Although President Tommy Remengesau Jr. has made known his position against any delay to the implementation of the Palau National Marine Sanctuary (PNMS), the Senate Committee on Resources, Commerce, Trade and Development (RCTD) will still push one of the proposed bill that will extend the transition period of the marine sanctuary to another five years.

In an interview on Wednesday, Sen. Frank Kyota, chair of the Senate Committee said it will endorse the bill that seeks a delay of the PNMS implementation to 2025 instead of 2020, despite the possibility that it will gain any support from the president.

Kyota said extending the wind-down period would allow the country to recover from the tourism slump and increase revenues from the Pristine Paradise Environmental Fee (PPEF). The fee is supposed to replace the income that will be lost from closing Palau’s water to commercial fishing.

However, President Remengesau said revenues that will be earned from PPEF and the Parties of Nauru Agreement’s (PNA) Vessel Day Scheme (VDS) are bigger than the income it could earn from licensing of commercial fishing in Palau.

“So it’s not so much an emergency impact if there will be no fishing because the money we receive from licensing through fishing days is a small amount compared to what we get from PPEF and also from what we receive from PNA, “ Remengesau told reporters in a press conference last week.

Based on the Ministry of Finance Financial report for the fourth quarter of 2018, Palau earned $8.4 million from fishing days under the PNA’s VDS while it earned only. $767, 417 from fish exports. Revenues collected from PPEF amounted to  $1,034,775.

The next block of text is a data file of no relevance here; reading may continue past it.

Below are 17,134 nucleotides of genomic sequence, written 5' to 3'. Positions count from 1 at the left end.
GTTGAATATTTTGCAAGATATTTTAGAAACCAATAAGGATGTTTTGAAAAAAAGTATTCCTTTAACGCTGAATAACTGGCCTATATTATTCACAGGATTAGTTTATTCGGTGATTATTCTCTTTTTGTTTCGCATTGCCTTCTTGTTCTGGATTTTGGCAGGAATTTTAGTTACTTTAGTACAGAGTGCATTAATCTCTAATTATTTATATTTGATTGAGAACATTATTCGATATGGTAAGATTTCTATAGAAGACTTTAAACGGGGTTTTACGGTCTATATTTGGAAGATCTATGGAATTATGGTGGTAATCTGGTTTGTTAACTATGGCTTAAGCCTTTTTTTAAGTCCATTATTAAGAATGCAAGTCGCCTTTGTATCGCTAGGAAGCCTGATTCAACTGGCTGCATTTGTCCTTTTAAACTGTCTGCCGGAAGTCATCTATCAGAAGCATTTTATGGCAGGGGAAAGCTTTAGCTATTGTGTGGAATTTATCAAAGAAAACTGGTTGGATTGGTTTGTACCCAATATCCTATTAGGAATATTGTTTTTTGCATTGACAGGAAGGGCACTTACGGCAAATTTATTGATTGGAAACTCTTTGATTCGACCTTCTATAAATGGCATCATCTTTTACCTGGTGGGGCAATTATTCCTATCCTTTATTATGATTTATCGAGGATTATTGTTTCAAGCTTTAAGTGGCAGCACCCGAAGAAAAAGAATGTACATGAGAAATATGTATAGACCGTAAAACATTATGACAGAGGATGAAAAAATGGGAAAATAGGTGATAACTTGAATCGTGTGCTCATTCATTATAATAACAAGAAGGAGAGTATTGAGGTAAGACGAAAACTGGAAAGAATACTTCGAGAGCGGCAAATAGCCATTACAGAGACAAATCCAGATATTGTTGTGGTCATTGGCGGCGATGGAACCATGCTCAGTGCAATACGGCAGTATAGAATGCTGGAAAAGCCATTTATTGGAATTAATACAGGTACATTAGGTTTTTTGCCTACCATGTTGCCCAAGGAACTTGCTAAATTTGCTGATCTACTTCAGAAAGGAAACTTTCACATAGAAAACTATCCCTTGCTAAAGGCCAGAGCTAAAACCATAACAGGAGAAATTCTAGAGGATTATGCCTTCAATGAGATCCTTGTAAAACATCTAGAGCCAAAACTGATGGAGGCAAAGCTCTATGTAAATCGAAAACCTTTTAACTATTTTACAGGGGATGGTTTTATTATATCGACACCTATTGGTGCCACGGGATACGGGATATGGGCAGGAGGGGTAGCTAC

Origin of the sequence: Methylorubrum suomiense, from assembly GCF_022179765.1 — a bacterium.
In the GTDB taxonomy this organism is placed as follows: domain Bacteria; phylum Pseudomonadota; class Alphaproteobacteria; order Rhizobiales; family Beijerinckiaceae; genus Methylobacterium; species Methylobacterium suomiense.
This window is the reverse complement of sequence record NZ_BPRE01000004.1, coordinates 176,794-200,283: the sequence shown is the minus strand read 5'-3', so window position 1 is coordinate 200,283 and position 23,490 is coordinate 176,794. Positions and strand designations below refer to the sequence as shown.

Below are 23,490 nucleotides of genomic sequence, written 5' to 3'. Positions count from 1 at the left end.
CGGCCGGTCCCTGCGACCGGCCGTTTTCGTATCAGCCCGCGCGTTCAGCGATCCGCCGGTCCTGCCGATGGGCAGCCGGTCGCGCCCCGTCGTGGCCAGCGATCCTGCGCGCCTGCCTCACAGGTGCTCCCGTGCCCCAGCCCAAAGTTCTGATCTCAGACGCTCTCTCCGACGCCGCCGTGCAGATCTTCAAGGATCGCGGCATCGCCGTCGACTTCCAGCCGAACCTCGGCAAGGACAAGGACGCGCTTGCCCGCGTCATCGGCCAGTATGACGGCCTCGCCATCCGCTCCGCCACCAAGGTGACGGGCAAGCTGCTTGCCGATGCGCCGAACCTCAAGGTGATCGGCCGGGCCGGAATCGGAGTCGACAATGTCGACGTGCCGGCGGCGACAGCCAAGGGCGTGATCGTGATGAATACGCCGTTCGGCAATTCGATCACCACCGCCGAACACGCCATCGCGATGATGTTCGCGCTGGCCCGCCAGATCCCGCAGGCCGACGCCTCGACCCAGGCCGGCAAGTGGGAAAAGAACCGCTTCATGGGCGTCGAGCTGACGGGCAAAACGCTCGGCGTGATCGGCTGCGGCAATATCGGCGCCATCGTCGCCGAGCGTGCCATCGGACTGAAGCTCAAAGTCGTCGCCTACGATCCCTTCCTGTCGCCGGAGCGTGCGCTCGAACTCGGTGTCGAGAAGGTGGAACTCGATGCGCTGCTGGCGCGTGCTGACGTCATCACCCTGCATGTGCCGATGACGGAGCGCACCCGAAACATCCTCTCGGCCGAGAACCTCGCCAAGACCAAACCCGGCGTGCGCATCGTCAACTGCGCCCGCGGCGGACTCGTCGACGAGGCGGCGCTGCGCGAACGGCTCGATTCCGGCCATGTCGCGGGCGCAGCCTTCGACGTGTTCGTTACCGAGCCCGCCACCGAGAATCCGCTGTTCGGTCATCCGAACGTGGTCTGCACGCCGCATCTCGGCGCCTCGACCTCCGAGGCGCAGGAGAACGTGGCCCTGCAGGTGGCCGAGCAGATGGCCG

The PPEF is the primary financing mechanism for the PNMS. Enacted in October 2015, the law will be fully implemented starting January 1, 2020.  Under the law, Palau set aside 500,000 square kilometers or 80 percent of its maritime waters for full protection with the rest set aside as domestic fishing zone.

With less than a year before its enforced, the president dismisses any attempt to delay the implementation stressing that would maintain the integrity of PNMS.

However, Kyota said the Senate is worried that revenues that Palau is currently getting from fishing licenses and fishing days will further be diminished, citing the country’s economic frailty.

Kyota said the Senate is not  ‘destroying the PNMS,”  with a push to delay the implementation but extending the wind-down period will give Palau time to recover from the tourism slump.

He noted that although he expects that the president will reject the bill, the Senate wants to be on record that it has tried to save the PNMS from losing revenues due to the tourism slowdown.

Revenue loss

In a January 11 letter to Natural Resources, Environment and Tourism Minister Umiich Sengebau, Kyota’s committee raised concerns that revenues from the VDS will decrease as well when the PNMS is fully implemented.

The committee said “since our economic frailty is an urgent matter,” the Senate needs to act on the proposed bill expeditiously.

Sengebau in response to the committee’s concerns said there are locally-based fishing companies that are looking into the options of maintaining operations beyond the full implementation of the PNMS, such as fishing outside of Palau’s waters or at the high seas and offloading their catch here.

The minister also clarified that Palau can continue to earn money from the VDS through directly selling its vessel days directly to companies and any surplus days can be traded to another PNA member country.

The VDS sets an overall Total Allowable Effort (TAE) limit on the number of days fishing vessels can be licensed to fish in PNA Exclusive Economic Zones (EEZs) per year. Each country is allocated a share of the TAE for use in its zone each year.

These VDS days can be traded between countries in cases where a country has used up all its days while another has spare days.

The minimum benchmark for a vessel day fee for purse seiners is at $8,000. (Bernadette H. Carreon)